Bacteria are everywhere in the ocean. They live in the water, on virtually every living and non-living surface, and even inside other organisms. There are 1 million bacterial cells in every milliliter of seawater; that translates to roughly 5 million bacterial cells per teaspoon! With so many bacteria in the ocean you have to wonder—what are they doing?

Thanks to new technological advances, we understand more and more about the important roles that bacteria play in the health and ecological interactions of marine organisms. One of their most important roles is in the production of a wide array of chemical compounds. Chemicals drifting in the water are like smells to us. Just like the smell of cookies in the oven draws us into the kitchen, bacteria will release chemicals that signal to other organisms that there is good food around. Just like the smell of garbage or waste makes us want to run the other way, some bacterial chemicals warn other organisms to stay away. Some of these bacteria-made chemicals can travel very far in the water, while others stay close to the bacteria and can only be sensed up close.

Bacteria and their chemical “scents” play critical roles on coral reefs by producing chemical cues that tell corals where to find a home. Adult corals can’t move around. Instead, their home is chosen when they are young larvae swimming around in search of a good place to settle down. When they find the right spot, they attach themselves to the surface, undergo metamorphosis and start growing. Once a larva has attached to a spot, it can’t move to a new location. So it is important to choose a safe place that is conducive to a long life.

Over the past few years we have been trying to figure out how coral larvae make this important decision. We knew that some corals preferred to settle on a certain type of algae called crustose coralline algae. This algae looks like pink paint and covers many surfaces on coral reefs. Some corals can distinguish between different species of crustose coralline algae, but scientists don’t really understand how. As a microbiologist and a chemist, I started thinking about the possibility that bacteria could be producing chemical signals that the corals were using to find their future home. I started looking at the bacteria living on the surface of crustose coralline algae and found that different species have different bacteria living on their surfaces. Could the coral choose its home based on the bacteria that were living there?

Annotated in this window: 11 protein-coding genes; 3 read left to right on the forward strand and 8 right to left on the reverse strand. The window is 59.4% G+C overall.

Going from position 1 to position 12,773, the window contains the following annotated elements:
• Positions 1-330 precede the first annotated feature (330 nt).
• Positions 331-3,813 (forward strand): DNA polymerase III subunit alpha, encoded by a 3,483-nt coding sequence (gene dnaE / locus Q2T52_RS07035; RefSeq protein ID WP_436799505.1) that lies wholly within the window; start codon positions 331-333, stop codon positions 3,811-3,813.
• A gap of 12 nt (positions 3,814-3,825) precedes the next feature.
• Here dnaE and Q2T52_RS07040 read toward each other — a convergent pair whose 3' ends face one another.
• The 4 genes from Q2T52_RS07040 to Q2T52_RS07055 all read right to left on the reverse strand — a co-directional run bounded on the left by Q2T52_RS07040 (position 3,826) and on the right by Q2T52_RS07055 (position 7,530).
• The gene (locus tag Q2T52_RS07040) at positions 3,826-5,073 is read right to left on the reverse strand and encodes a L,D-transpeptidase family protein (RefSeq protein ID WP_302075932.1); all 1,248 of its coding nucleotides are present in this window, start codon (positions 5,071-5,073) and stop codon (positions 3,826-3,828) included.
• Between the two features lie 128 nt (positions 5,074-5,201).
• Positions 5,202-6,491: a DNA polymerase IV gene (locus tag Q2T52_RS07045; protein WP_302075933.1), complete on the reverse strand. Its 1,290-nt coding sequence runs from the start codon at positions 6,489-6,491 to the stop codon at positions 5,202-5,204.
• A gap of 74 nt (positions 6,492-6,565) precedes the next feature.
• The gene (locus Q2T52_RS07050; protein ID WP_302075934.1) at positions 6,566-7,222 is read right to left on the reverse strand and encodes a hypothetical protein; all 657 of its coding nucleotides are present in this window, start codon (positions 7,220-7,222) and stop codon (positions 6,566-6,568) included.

CREDIT: 

Raphael Ritson-Williams

Using the mustard-hill coral Porites astreoides, we tested the idea that coral larvae would settle in response to bacterial biofilms, slimy mixtures of bacteria that form on the surfaces of pretty much anything under the sea. We placed tiles on the reef so that bacteria and biofilms would begin to grow on their surfaces. We found that the longer we left the tiles on the reef, the more larvae would settle on them. Then when we removed the bacteria from the tiles by treating them with antibiotics, the larvae would no longer settle on the tiles.

This experiment showed that the corals were definitely responding to the presence of bacteria on the tiles. But we also wanted to know if only specific bacteria caused them to settle, or if any type of bacteria did the trick. To see if the larvae were responding to specific bacteria, we isolated bacterial strains from multiple species of crustose coralline algae and tested them individually. To our surprise, the larvae only settled in response to one out of 16 strains tested. Not only did the coral larvae require bacteria to locate a place to settle, they could recognize specific species of bacteria!

The next step was to figure out how the coral larvae could sense the bacteria. It turns out the larvae could “smell” the bacteria. The bacteria produce a specific chemical called tetrabromopyrrole (TBP) that the larvae can detect as they swim near. Once they reach a crustose coralline alga covered with the right bacteria, they settle there. Besides the mustard-hill coral, TBP also causes settlement in larvae of the boulder-star coral (Orbicella franksi) and the threatened elkhorn coral (Acropora palmata).

We are continuing to work to understand the role that bacteria and the compounds they produce play in helping corals find a safe home on the reef. Based on these laboratory experiments, it appears that this compound could be important in helping the larvae of many different species of corals locate a place to settle down where they will have the greatest chance for survival. Why they all prefer the smell of one type of bacteria remains a mystery that is keeping us busy.

So when you think about the health of coral reefs, remember: it’s sometimes the things you can’t see that are the most important.

Editor's Note: Jennifer wrote this blog post about her new scientific paper that just came out in the Proceedings of the Royal Society B. Read it here.